Legitimate processing of PII

Legitimate processing – grounds

Does the law require that the holding of PII be legitimised on specific grounds, for example to meet the owner’s legal obligations or if the individual has provided consent?

The General Data Protection Regulation (GDPR) requires data controllers rely on a legal ground set forth in the GDPR for all processing of personally identifiable information (PII). Additional conditions must also be satisfied when processing sensitive PII.

The grounds for processing non-sensitive PII are:

  • consent of the individual;
  • performance of a contract to which the individual is party or in order to take steps at the request of the data subject prior to entering into a contract;
  • compliance with a legal obligation, other than a contractual obligation (a legal obligation arising under the laws of a non-European Union jurisdiction is not sufficient for the purposes of this ground);
  • protection of the vital interests of the individual (ie, a life or death situation);
  • the processing is necessary for carrying out public functions; or
  • the processing is necessary for the legitimate interests of the data controller (or third parties to whom the PII is disclosed), unless overridden by the individual’s fundamental rights, freedoms and legitimate interests.

 

Legitimate processing – types of PII

Does the law impose more stringent rules for specific types of PII?

Distinct grounds for legitimate processing apply to the processing of sensitive PII (also known as ‘special categories of PII’). ‘Sensitive PII’ is defined as PII relating to a data subject’s:

  • racial or ethnic origin;
  • political opinions;
  • religious or similar beliefs;
  • trade union membership;
  • physical or mental health;
  • sex life or sexual orientation;
  • genetic data;
  • biometric data (when processed for the purpose of uniquely identifying a natural person);
  • commissioning or alleged commissioning of any offence; or
  • any proceedings for committed or alleged offences, the disposal of such proceedings of sentence of any court.

 

Where a controller processes sensitive PII it must establish both a ground for processing both non-sensitive PII (eg, consent, performance of a contract, etc) and a separate ground for processing sensitive PII.  The GDPR sets forth a number of grounds that may be relied upon for the processing of sensitive PII, including:

  • explicit consent of the individual;
  • performance of employment law obligations;
  • protection of the vital interests of the individual (ie, a life or death situation);
  • processing is carried out in the course of its legitimate activities with appropriate safeguards by a foundation, association or any other not-for-profit body with a political, philosophical, religious or trade union aim, and the processing relates solely to the members or to former members of the body or to persons who have regular contact with it in connection with its purposes, and that the PII is not disclosed outside that body without the consent of the data subjects;
  • the processing relates to PII, which is manifestly made public by the data subject;
  • the exercise of public functions;
  • processing in connection with legal proceedings, legal advice or in order to exercise legal rights;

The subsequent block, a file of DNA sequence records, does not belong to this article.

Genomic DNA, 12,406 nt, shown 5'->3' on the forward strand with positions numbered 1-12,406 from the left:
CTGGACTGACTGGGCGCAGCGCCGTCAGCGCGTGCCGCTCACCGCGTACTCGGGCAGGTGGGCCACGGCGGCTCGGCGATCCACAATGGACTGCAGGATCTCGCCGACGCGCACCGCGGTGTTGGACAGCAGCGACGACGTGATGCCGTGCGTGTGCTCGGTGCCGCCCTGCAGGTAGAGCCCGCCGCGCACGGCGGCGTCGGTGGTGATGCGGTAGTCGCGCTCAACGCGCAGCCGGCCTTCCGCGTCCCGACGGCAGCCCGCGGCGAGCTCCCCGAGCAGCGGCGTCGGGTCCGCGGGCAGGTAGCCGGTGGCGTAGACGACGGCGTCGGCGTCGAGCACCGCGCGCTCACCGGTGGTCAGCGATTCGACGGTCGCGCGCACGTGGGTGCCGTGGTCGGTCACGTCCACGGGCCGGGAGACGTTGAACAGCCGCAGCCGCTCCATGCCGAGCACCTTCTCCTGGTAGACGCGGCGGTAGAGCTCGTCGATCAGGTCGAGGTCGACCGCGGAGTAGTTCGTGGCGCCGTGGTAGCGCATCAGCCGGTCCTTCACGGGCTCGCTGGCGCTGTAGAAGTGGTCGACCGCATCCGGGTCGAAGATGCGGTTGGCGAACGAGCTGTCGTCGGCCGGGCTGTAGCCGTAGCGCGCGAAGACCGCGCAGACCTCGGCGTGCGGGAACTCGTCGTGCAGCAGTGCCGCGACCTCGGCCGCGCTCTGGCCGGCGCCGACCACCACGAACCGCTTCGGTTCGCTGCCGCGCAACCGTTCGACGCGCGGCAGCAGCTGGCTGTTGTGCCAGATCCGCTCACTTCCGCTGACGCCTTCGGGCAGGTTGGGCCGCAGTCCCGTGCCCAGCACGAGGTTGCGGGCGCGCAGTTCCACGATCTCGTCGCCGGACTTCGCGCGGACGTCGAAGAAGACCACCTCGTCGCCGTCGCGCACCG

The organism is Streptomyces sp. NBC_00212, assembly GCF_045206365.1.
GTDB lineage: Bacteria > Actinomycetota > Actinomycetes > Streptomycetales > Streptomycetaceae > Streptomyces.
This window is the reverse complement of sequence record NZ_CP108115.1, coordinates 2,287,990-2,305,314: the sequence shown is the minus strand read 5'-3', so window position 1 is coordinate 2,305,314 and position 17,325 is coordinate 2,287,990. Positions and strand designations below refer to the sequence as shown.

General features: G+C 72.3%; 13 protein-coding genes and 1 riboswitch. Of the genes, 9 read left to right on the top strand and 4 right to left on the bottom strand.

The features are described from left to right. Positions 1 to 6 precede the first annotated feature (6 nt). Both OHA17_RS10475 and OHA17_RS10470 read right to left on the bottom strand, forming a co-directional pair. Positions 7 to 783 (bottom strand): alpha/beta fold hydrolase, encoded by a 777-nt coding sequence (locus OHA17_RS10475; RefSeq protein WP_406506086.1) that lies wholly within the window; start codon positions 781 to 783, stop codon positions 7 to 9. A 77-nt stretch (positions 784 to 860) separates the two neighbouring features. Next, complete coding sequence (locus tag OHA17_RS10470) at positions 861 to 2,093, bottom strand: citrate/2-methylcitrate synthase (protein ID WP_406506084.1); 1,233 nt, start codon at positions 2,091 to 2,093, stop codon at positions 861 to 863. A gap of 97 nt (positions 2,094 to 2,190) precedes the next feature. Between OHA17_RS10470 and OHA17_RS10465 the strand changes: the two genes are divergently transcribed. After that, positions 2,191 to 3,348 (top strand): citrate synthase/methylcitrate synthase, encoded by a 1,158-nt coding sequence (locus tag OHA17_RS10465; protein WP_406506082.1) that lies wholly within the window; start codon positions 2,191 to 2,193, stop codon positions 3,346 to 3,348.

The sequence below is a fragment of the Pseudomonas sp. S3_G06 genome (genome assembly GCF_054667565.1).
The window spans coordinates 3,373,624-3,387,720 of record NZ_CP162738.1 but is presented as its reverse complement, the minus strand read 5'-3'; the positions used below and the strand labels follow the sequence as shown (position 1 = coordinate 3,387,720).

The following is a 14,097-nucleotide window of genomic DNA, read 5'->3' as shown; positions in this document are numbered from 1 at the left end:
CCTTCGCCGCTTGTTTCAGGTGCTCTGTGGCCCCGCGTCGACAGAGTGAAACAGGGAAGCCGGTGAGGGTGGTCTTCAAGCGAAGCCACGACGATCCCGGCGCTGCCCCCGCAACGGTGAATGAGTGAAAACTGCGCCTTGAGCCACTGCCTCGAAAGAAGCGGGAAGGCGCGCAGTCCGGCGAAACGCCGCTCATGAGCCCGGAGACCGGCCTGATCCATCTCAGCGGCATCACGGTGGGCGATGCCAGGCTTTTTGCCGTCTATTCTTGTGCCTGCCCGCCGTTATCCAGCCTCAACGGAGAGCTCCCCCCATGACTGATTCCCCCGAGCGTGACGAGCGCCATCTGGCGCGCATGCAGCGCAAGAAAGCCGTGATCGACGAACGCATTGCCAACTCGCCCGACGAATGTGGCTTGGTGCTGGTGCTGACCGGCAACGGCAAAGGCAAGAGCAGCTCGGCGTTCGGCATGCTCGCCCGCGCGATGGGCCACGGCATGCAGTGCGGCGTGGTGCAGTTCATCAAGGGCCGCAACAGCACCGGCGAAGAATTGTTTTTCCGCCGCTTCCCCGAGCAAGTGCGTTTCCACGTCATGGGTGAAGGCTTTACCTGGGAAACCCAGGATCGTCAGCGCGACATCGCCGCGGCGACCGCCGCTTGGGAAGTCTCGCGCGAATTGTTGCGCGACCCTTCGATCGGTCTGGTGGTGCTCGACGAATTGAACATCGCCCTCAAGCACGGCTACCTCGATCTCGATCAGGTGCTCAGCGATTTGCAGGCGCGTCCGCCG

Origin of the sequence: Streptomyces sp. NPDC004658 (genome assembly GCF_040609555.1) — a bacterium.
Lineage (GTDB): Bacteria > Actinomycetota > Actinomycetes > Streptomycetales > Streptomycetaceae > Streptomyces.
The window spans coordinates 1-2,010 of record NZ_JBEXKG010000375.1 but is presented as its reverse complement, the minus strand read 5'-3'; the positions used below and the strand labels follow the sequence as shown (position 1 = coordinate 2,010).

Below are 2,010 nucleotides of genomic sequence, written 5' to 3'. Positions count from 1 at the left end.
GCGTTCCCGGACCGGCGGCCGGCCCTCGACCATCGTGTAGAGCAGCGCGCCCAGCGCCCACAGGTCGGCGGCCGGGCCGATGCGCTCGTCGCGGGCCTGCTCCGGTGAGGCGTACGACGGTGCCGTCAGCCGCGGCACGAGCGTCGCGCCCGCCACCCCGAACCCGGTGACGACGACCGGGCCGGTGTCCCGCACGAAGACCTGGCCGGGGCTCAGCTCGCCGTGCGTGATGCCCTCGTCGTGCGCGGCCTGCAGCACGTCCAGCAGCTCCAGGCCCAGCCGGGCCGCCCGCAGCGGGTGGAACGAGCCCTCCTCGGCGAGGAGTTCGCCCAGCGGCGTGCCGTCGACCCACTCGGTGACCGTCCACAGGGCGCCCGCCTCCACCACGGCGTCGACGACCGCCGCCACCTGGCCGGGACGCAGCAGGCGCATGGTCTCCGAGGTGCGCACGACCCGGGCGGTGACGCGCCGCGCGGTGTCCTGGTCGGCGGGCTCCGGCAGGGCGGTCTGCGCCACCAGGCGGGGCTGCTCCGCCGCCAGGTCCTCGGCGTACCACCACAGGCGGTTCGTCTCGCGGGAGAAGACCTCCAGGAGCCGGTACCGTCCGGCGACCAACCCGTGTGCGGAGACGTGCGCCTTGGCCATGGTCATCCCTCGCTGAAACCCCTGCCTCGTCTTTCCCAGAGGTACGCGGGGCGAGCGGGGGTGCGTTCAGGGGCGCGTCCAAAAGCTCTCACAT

• processing for medical purposes;
  • processing necessary for reasons of public interest in certain specific areas; or
  • processing necessary for archiving purposes in the public interest, scientific or historical research purposes or statistical purposes.

 

In addition to the grounds set forth in the GDPR, the Data Protection Act 2018 (DPA) sets forth a number of additional grounds that also may be relied upon, including:

  • processing necessary for monitoring and ensuring equality of opportunity or treatment;
  • preventing or detecting unlawful acts;
  • preventing fraud;
  • processing to comply with regulatory requirements relating to establishing whether a person has committed unlawful acts or has been involved in dishonesty, malpractice or other seriously improper conduct; and
  • in connection with administering claims under insurance contracts or exercising rights and complying with obligations arising in connection with insurance contracts.

 

Data handling responsibilities of owners of PII

Notification

Does the law require owners of PII to notify individuals whose PII they hold? What must the notice contain and when must it be provided?

 

Data controllers are obliged to notify individuals of:

  • the data controller’s identity and contact information and, where applicable, the identity and contact information of its representative;
  • the contact details of the data controller’s data protection officer (DPO), if it has appointed one;
  • the purposes for which the personally identifiable information (PII) will be processed and the legal basis for processing;
  • the legitimate interests pursued by the data controller, if applicable;
  • the recipients or categories of recipients of the PII;
  • the fact that the data controller intends to transfer the PII to a third country and the existence or absence of an adequacy decision by the European Commission, and a description of any safeguards (eg, EU Model Clauses) relied upon and the means by which individuals may obtain a copy of them;
  • the period for which PII will be stored or the criteria used to determine that period;
  • a description of the rights available to individuals;
  • the existence of the right to withdraw consent at any time;
  • the right to lodge a complaint with an European Union data protection supervisory authority;